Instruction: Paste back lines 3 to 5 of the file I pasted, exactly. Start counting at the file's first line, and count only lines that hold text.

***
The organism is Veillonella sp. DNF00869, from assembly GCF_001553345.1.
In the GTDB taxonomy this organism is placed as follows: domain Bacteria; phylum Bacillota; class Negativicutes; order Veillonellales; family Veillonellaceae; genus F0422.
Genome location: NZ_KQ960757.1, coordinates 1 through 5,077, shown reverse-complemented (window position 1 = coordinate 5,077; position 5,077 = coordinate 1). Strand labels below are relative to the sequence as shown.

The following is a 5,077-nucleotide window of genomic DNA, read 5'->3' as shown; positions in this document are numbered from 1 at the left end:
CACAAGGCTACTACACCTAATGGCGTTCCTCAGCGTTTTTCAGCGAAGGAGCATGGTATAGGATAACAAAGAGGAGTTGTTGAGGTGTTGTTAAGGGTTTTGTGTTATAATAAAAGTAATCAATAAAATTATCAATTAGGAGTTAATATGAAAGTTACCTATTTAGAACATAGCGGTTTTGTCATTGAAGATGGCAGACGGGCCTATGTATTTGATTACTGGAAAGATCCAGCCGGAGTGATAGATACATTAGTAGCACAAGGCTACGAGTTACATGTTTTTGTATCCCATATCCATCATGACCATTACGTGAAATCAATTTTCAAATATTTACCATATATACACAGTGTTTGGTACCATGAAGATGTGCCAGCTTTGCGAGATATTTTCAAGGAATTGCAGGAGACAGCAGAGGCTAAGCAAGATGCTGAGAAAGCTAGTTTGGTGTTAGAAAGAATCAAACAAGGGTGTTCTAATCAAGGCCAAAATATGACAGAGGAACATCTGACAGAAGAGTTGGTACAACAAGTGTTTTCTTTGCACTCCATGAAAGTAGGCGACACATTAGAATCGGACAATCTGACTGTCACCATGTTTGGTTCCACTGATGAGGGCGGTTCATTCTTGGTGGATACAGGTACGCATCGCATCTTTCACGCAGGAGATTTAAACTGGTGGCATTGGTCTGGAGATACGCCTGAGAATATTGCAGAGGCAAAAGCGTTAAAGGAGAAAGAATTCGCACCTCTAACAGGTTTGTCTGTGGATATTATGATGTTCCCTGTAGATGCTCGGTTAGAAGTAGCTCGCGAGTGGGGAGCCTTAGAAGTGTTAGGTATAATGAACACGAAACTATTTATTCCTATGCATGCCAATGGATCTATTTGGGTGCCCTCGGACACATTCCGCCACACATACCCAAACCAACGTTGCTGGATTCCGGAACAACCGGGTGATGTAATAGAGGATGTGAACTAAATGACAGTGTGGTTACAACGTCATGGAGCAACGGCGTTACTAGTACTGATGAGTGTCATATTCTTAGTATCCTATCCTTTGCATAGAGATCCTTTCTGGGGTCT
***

Genome location: NZ_KQ960757.1, coordinates 1 through 5,077, shown reverse-complemented (window position 1 = coordinate 5,077; position 5,077 = coordinate 1). Strand labels below are relative to the sequence as shown.

The following is a 5,077-nucleotide window of genomic DNA, read 5'->3' as shown; positions in this document are numbered from 1 at the left end:
CACAAGGCTACTACACCTAATGGCGTTCCTCAGCGTTTTTCAGCGAAGGAGCATGGTATAGGATAACAAAGAGGAGTTGTTGAGGTGTTGTTAAGGGTTTTGTGTTATAATAAAAGTAATCAATAAAATTATCAATTAGGAGTTAATATGAAAGTTACCTATTTAGAACATAGCGGTTTTGTCATTGAAGATGGCAGACGGGCCTATGTATTTGATTACTGGAAAGATCCAGCCGGAGTGATAGATACATTAGTAGCACAAGGCTACGAGTTACATGTTTTTGTATCCCATATCCATCATGACCATTACGTGAAATCAATTTTCAAATATTTACCATATATACACAGTGTTTGGTACCATGAAGATGTGCCAGCTTTGCGAGATATTTTCAAGGAATTGCAGGAGACAGCAGAGGCTAAGCAAGATGCTGAGAAAGCTAGTTTGGTGTTAGAAAGAATCAAACAAGGGTGTTCTAATCAAGGCCAAAATATGACAGAGGAACATCTGACAGAAGAGTTGGTACAACAAGTGTTTTCTTTGCACTCCATGAAAGTAGGCGACACATTAGAATCGGACAATCTGACTGTCACCATGTTTGGTTCCACTGATGAGGGCGGTTCATTCTTGGTGGATACAGGTACGCATCGCATCTTTCACGCAGGAGATTTAAACTGGTGGCATTGGTCTGGAGATACGCCTGAGAATATTGCAGAGGCAAAAGCGTTAAAGGAGAAAGAATTCGCACCTCTAACAGGTTTGTCTGTGGATATTATGATGTTCCCTGTAGATGCTCGGTTAGAAGTAGCTCGCGAGTGGGGAGCCTTAGAAGTGTTAGGTATAATGAACACGAAACTATTTATTCCTATGCATGCCAATGGATCTATTTGGGTGCCCTCGGACACATTCCGCCACACATACCCAAACCAACGTTGCTGGATTCCGGAACAACCGGGTGATGTAATAGAGGATGTGAACTAAATGACAGTGTGGTTACAACGTCATGGAGCAACGGCGTTACTAGTACTGATGAGTGTCATATTCTTAGTATCCTATCCTTTGCATAGAGATCCTTTCTGGGGTCT